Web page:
I’m sorry for the long silence: the past two weeks have been unusually busy, with a stream of wonderful visitors to the Peter Wall Institute for Advanced Studies, including Philippe Descola, Anne-Christine Taylor and Bruno Latour. More on this soon, but during a series of conference presentations – in which, more or less in passing, I mentioned Joshua Oppenheimer‘s The act of killing (2012) (see here and here) – I was told of another, related project that readers will find interesting.
This is Yael Hersonski‘s A Film Unfinished [Shtikat Haarchion] (2010). The centre of the documentary – you can hardly say its ‘heart’ – is an unfinished propaganda film shot by the Nazis in 1942, Das Ghetto, which purported to portray the Warsaw Ghetto. It was found in an archive in East Germany in 1954, but in 1988 two discarded film cans containing 30 minutes of outtakes were discovered – scenes left on the cutting room floor – which radically transformed the interpretation of the film and revealed the elaborate staging of its scenes. You can obtain another overview of the project here, which includes a number of stills from A Film Unfinished.
The parallel with Oppenheimer’s project is drawn by Hersonski’s re-staging of an interview with one of the original cameramen, Willy Wist (he died in 1999 but Hersonski works from a transcript she found by chance in an archive in Ludwigsburg), and by her decision to invite five survivors of the Ghetto to watch the out-takes and to record their reactions.
This is from Jeannette Catsoulis‘s thoughtful review in the New York Times:
“What if I see someone I know?” one woman asks [she does], hardly daring to look. As the flickering atrocities play across the survivors’ faces — one film observing another — Ms. Hersonski silently creates space for memories. More than just valuable reality checks (“When did you ever see a flower? We would have eaten a flower!”), these recollections anchor the past to the present, and the images to human experience, in a way that shifts our perception of the Warsaw film. Whether cringing at the sight of naked men and women being forced at gunpoint into a ritual bath, or contemptuously dismissing the Nazis’ efforts to highlight Jewish privilege (“My mother wore her beautiful coat, and sometimes a hat. So what?”), the survivors seem to speak for those who cannot.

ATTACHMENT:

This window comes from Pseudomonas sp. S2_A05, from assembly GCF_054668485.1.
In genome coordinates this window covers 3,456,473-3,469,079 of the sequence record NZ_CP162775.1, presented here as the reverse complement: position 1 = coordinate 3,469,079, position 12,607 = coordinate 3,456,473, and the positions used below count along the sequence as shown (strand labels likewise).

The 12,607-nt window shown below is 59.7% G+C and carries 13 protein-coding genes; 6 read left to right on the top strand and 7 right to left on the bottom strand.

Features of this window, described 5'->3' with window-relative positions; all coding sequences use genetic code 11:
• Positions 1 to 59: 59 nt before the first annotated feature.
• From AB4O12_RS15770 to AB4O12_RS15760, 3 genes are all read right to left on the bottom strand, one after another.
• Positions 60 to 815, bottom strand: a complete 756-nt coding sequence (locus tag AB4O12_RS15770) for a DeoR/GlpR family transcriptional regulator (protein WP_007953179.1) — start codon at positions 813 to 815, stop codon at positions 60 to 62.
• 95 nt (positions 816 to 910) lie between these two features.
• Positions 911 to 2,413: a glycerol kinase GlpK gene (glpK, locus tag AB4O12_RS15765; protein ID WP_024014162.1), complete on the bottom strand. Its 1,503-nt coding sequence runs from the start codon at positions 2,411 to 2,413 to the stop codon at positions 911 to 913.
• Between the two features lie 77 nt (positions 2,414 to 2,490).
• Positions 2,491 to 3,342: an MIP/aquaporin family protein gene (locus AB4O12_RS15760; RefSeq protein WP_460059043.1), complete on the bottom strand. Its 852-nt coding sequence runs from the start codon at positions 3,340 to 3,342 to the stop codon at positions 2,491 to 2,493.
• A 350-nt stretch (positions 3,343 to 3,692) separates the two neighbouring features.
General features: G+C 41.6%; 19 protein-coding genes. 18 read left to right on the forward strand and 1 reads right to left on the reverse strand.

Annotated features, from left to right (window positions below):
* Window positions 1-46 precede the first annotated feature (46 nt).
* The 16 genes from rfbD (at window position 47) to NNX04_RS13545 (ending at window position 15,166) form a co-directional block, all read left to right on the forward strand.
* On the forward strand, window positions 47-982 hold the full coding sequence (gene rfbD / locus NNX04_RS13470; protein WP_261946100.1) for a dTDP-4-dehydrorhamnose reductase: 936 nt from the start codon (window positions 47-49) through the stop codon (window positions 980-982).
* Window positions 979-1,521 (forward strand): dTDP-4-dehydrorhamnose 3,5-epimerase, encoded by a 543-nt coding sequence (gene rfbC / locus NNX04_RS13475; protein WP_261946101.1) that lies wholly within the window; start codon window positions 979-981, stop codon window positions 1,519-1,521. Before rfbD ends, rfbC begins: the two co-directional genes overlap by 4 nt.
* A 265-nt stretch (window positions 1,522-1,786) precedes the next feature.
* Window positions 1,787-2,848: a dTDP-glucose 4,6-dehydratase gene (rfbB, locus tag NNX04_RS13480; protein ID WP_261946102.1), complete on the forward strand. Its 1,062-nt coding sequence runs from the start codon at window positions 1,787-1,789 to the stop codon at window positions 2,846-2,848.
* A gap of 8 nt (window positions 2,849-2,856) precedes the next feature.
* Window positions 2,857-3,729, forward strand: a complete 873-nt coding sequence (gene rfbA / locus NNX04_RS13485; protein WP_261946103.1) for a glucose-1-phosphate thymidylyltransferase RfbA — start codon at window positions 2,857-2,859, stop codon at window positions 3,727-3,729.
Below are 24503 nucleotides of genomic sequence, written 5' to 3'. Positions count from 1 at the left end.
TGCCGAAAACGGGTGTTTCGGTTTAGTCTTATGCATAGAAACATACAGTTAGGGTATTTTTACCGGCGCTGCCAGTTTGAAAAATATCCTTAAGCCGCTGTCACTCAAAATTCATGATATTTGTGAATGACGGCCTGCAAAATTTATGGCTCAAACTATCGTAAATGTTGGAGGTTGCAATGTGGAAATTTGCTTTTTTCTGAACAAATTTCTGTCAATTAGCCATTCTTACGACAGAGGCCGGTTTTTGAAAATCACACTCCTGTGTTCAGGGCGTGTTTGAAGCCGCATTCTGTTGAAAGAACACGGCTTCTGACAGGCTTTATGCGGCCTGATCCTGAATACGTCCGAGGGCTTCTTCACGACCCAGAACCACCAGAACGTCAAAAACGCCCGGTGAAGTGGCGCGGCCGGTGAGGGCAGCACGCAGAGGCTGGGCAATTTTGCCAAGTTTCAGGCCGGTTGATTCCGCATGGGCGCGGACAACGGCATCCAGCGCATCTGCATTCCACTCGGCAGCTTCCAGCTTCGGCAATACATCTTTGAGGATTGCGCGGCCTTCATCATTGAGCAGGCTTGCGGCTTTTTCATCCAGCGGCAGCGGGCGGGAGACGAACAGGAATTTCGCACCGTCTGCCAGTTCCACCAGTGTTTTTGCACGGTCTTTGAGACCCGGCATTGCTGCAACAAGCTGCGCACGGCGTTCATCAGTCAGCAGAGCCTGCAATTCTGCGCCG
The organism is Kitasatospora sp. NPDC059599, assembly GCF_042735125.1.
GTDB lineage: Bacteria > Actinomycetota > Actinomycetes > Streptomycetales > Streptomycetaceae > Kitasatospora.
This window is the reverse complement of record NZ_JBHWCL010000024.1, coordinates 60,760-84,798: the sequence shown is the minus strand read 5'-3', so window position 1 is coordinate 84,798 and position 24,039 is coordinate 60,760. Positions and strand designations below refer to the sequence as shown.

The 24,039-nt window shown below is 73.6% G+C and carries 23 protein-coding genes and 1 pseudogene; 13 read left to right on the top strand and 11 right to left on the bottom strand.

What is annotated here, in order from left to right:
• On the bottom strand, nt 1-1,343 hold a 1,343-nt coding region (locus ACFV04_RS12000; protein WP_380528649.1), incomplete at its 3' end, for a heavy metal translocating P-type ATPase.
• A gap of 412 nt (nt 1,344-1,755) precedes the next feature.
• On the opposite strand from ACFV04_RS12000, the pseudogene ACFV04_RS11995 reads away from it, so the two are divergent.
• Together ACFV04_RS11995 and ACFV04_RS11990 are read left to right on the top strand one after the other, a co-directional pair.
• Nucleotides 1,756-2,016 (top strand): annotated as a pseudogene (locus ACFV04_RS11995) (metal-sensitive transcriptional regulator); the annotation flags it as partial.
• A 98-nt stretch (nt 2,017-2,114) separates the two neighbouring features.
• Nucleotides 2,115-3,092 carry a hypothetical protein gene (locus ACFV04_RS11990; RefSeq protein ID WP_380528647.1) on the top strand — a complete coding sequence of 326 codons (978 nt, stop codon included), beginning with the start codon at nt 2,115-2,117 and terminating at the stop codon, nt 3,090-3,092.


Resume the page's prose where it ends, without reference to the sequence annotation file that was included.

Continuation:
Here is the trailer. The whole film is available on YouTube but I can’t embed it because it has a restricted rating, so you need to confirm you are old enough to watch it: here.
Catsoulis suggests that the film is concerned with the difference between watching and seeing, and in this sense the other obvious parallel is with Giorgio Agamben‘s philosophico-ethical probings of the witness and the camp. Hersonski herself says that her film ‘first emerged out of my theoretical preoccupation with the notion of the “archive”, and the unique nature of the witnessing it bears.’ (She elaborates this in an interview with Max Goldberg here and there is also a really excellent interview with Lalev Melamed, ‘A Film Unraveled’, in the International journal of politics, culture and society 26 (13) 9-19, which includes an interesting comparison between Hersonski and Harun Farocki).
Witnessing is of more than historical significance, of course, and in an extended interview with Clyde Fitch – in which he asks her about complicity and guilt – Hersonski deflects his question from the past to our own present:
I’m asking myself a different question. I’m asking myself: What is my ethical position when I’m sitting very comfortably in my living room and seeing whatever is happening a few kilometers from my city in the occupied territories?…
What can I do? No, it’s not a rhetorical question. I’m seeing this and other events unfold — I’m watching it, I know about it, I know it’s there. I’m not talking about politics right now, by the way, just images of people suffering. And, as the images of people suffering in my own country go, you become a witness. Then what do you do as a witness? It’s a terrible question — it’s a haunting, torturing question. It’s our essential question.
I think that it was also a major reason why I made this film — because the Holocaust not only confronted humanity with an inconceivable horror but it also did mark the very beginning of the systematic implementation on film of that horror. And I think that something changed in our perception — I don’t know even how to define this something — after we saw images from the camps, something that we hadn’t witnessed before. It seems that documentation became more technically advanced, more massive, since then.
Well, as long as this bombardment of images becomes more intense, we will become more and more incapable of really seeing suffering, or war.
Fitch describes the film as ‘an act of anthropology’ – something which our three guests at the Wall would surely recognise too.